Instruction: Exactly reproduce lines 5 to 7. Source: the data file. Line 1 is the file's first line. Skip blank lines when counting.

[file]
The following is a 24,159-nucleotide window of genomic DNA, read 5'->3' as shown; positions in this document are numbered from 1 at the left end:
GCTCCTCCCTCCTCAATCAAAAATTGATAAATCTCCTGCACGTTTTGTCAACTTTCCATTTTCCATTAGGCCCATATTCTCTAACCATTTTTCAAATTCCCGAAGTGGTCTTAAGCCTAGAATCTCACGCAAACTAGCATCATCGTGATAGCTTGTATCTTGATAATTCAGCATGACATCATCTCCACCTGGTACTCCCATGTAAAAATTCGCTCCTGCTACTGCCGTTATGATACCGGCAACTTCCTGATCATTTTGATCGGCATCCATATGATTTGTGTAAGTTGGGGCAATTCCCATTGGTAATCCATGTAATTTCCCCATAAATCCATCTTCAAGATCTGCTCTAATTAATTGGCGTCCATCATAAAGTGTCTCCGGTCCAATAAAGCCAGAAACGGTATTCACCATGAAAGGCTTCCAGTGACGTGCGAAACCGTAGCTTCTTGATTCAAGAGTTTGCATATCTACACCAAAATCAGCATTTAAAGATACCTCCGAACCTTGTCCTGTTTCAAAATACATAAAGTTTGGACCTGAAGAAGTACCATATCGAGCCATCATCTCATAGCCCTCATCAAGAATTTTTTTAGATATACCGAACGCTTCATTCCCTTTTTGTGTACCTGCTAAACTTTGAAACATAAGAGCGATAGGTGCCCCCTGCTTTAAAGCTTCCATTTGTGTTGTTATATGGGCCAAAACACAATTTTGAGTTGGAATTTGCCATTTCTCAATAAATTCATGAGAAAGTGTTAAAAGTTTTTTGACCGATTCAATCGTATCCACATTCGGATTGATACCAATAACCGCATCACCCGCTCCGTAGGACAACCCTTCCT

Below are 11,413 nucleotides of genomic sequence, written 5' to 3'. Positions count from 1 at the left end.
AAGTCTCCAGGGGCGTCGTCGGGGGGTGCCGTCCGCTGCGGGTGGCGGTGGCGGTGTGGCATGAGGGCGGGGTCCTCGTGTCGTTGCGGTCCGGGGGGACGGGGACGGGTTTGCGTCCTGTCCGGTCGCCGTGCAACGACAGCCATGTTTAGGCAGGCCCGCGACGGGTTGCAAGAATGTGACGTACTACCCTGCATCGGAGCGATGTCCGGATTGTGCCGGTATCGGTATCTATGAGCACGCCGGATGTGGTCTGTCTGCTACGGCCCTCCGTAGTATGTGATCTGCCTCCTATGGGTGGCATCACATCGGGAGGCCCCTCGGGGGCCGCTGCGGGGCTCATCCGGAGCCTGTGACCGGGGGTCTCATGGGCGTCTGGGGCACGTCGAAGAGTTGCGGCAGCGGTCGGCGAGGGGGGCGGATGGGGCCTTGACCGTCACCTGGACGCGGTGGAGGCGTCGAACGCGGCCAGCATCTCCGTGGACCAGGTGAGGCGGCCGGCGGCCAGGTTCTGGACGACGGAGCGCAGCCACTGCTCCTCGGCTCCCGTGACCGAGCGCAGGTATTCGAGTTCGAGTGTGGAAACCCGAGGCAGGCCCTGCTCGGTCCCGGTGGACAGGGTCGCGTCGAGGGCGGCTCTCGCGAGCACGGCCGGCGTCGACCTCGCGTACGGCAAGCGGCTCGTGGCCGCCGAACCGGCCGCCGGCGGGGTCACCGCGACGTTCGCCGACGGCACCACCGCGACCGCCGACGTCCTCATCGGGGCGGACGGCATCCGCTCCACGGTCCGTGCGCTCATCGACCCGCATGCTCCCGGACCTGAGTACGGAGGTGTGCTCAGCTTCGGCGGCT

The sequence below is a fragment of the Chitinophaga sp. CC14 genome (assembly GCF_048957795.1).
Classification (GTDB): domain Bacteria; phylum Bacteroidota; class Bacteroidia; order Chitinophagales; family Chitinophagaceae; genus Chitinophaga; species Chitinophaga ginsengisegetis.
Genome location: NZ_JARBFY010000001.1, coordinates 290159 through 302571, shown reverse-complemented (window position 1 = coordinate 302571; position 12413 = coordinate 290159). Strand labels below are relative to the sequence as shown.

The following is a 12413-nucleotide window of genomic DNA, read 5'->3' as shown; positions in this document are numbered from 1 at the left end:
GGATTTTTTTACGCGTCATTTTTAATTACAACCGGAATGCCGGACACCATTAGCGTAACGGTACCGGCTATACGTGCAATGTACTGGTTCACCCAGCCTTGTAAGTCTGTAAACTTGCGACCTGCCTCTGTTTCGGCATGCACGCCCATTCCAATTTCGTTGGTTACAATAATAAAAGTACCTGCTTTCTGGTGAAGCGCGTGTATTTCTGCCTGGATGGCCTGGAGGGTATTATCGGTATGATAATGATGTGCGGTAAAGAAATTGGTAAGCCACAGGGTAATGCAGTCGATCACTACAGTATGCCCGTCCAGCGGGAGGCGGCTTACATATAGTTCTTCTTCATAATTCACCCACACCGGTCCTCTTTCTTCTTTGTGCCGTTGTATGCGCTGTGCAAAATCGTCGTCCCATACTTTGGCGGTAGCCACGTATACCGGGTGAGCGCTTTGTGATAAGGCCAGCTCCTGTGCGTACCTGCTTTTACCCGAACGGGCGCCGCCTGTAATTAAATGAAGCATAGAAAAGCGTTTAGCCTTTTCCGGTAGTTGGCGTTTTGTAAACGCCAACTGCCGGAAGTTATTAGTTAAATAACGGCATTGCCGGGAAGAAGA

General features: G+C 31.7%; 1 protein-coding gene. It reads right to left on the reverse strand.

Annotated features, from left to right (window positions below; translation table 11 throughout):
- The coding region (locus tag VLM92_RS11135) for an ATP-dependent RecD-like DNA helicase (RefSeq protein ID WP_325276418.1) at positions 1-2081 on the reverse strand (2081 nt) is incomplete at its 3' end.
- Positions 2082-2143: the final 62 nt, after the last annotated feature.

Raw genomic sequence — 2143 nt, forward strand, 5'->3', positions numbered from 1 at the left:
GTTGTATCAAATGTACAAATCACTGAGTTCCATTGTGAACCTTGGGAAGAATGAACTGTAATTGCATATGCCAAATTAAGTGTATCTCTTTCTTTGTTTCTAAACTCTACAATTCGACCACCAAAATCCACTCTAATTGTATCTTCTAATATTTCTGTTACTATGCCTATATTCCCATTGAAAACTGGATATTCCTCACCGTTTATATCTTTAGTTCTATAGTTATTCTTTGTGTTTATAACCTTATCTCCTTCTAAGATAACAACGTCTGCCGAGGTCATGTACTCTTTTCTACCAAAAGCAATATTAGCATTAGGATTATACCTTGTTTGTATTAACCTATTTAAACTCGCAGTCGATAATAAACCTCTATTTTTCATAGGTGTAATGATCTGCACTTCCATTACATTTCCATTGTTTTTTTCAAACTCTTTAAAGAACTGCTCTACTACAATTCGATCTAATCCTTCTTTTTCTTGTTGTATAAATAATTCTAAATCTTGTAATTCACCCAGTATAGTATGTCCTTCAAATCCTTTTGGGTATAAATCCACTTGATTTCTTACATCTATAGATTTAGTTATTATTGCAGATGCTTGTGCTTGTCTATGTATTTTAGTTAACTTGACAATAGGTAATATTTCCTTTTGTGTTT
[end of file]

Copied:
The sequence below is a fragment of the Chitinophaga sp. CC14 genome (assembly GCF_048957795.1).
Classification (GTDB): domain Bacteria; phylum Bacteroidota; class Bacteroidia; order Chitinophagales; family Chitinophagaceae; genus Chitinophaga; species Chitinophaga ginsengisegetis.
Genome location: NZ_JARBFY010000001.1, coordinates 290159 through 302571, shown reverse-complemented (window position 1 = coordinate 302571; position 12413 = coordinate 290159). Strand labels below are relative to the sequence as shown.